Aristotle called Political Science the Master Science over 2000 years ago, expressing the notion that ultimately everything is political from the most mundane of who gets which classroom to the most central concern of the state of whether to go to war or not.
Because virtually everything is political, studying politics means studying almost everything. Political Science in this sense is an interdisciplinary discipline, borrowing from and overlapping with all of the other social sciences. At times, it is difficult to figure out where anthropology, history, human geography, economics and psychology leave off and Political Science begins.
Graduates in Political Science, equipped with analytical skills to better understand how society works in its economic and political complexities, enter into a wide variety of careers. And yes, some might also end up becoming the next U.S. president like Woodrow Wilson.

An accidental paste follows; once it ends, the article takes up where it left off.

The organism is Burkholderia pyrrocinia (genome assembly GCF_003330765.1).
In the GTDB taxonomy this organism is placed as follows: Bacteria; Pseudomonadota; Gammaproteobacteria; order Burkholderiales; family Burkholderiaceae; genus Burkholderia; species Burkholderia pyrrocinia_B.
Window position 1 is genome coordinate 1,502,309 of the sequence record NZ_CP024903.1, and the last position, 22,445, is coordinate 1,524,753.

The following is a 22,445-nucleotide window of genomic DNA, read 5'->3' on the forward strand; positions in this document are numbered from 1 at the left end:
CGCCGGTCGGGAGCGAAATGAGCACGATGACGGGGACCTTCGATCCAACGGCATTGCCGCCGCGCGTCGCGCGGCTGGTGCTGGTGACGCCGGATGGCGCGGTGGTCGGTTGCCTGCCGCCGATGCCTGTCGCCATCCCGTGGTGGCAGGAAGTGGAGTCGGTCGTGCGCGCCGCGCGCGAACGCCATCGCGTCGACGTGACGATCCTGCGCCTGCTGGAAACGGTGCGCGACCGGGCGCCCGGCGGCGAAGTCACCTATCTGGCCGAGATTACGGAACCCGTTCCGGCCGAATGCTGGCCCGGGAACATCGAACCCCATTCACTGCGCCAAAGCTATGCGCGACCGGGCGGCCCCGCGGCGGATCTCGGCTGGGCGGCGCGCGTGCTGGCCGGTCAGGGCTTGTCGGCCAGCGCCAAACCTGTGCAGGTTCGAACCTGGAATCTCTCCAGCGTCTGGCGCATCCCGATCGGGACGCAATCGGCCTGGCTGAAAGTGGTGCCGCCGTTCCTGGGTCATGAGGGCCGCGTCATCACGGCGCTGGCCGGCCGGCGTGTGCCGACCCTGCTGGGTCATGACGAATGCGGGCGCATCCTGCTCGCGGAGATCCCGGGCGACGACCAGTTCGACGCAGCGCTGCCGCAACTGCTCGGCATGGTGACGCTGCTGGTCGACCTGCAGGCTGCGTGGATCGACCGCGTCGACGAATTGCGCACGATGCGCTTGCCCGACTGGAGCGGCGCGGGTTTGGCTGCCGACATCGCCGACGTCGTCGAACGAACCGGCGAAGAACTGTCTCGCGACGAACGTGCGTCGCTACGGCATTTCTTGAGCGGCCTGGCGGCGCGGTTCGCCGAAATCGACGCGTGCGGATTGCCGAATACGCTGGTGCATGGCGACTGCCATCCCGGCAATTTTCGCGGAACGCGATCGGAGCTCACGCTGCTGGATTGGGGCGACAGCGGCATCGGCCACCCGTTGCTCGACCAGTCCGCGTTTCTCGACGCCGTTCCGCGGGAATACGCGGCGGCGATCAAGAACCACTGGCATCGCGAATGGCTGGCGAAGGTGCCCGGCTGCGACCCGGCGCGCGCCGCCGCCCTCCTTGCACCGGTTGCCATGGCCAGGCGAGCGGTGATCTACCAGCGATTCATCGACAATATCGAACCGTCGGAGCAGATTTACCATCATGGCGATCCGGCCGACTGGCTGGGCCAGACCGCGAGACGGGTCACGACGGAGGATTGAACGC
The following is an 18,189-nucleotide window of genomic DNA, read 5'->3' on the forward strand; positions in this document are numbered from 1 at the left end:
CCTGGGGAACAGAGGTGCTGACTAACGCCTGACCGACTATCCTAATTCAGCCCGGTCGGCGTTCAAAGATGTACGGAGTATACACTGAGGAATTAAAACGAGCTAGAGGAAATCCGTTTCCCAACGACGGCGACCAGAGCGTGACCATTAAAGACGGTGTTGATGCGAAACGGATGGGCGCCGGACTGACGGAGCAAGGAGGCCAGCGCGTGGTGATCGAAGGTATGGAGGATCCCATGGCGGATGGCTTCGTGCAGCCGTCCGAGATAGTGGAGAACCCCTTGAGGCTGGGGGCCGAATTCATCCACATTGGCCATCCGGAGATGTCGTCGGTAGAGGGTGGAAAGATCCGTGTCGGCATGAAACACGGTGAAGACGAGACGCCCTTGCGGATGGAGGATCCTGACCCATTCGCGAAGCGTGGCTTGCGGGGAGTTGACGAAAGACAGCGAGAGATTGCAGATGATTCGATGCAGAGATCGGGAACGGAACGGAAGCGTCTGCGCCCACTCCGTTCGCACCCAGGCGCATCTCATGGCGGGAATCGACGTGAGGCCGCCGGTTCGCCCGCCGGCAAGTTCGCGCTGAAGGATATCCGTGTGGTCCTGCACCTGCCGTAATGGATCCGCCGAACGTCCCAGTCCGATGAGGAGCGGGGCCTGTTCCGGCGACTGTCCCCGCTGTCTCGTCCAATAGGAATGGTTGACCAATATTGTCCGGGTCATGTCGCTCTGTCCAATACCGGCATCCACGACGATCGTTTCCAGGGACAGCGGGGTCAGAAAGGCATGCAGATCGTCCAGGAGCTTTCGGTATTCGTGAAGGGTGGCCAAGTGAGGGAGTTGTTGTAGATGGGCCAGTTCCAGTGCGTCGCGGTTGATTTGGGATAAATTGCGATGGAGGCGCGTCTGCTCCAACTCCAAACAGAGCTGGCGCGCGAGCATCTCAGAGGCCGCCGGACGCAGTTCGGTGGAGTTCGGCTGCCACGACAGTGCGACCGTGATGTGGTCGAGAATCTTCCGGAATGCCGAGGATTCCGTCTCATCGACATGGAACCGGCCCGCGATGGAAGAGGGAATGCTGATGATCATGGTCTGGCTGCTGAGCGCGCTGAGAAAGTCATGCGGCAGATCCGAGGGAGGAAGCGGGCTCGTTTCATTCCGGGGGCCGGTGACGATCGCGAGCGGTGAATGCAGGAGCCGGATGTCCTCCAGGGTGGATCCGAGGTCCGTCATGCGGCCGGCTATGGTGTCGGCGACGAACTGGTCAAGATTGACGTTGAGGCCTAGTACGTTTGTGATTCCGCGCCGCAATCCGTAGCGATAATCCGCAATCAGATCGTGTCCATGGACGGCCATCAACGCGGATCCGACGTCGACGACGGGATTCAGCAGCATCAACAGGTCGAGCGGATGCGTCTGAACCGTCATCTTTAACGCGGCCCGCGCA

For more information on the great diversity of career paths, check out the American Political Science Association career website.
Political Science students handing over a 500$ check to the Lewiston YWCA in the spring 2013
An analytical focus on the exercise of power is at the heart of Political Science. Who gets what and why and is the distribution fair are questions, which keep political scientists awake at night.
In other words the discipline concentrates its attention on the balances and imbalances of power, aka resources, by studying ideas, institutions and individuals' self-interests.
Subfields in the discipline include political theory, American government, comparative politics, international relations, political economy, policy studies and a host of related fields.
View our Social Sciences Major requirements with a Political Science emphasis.
You can also view the requirements for a Political Science Minor, if you have selected another major.